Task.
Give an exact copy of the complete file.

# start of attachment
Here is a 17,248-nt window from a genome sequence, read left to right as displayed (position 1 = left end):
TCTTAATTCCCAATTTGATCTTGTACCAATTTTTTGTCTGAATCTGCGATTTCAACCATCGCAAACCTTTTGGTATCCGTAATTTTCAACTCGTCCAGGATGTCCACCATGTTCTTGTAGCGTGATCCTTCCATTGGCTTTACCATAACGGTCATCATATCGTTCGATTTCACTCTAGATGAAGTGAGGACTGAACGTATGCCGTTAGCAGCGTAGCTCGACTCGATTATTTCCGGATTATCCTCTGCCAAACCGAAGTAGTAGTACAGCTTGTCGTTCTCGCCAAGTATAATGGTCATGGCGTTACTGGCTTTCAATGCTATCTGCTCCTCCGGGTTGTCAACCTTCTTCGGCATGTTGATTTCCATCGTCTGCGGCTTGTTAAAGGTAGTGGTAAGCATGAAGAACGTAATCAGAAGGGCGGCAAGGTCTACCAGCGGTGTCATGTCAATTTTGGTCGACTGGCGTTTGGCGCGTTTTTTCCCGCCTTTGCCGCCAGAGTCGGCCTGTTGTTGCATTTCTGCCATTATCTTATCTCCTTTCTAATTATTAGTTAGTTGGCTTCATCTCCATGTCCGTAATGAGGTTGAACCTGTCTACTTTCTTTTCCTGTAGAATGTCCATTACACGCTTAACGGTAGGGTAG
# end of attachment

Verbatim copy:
Here is a 17,248-nt window from a genome sequence, read left to right as displayed (position 1 = left end):
TCTTAATTCCCAATTTGATCTTGTACCAATTTTTTGTCTGAATCTGCGATTTCAACCATCGCAAACCTTTTGGTATCCGTAATTTTCAACTCGTCCAGGATGTCCACCATGTTCTTGTAGCGTGATCCTTCCATTGGCTTTACCATAACGGTCATCATATCGTTCGATTTCACTCTAGATGAAGTGAGGACTGAACGTATGCCGTTAGCAGCGTAGCTCGACTCGATTATTTCCGGATTATCCTCTGCCAAACCGAAGTAGTAGTACAGCTTGTCGTTCTCGCCAAGTATAATGGTCATGGCGTTACTGGCTTTCAATGCTATCTGCTCCTCCGGGTTGTCAACCTTCTTCGGCATGTTGATTTCCATCGTCTGCGGCTTGTTAAAGGTAGTGGTAAGCATGAAGAACGTAATCAGAAGGGCGGCAAGGTCTACCAGCGGTGTCATGTCAATTTTGGTCGACTGGCGTTTGGCGCGTTTTTTCCCGCCTTTGCCGCCAGAGTCGGCCTGTTGTTGCATTTCTGCCATTATCTTATCTCCTTTCTAATTATTAGTTAGTTGGCTTCATCTCCATGTCCGTAATGAGGTTGAACCTGTCTACTTTCTTTTCCTGTAGAATGTCCATTACACGCTTAACGGTAGGGTAG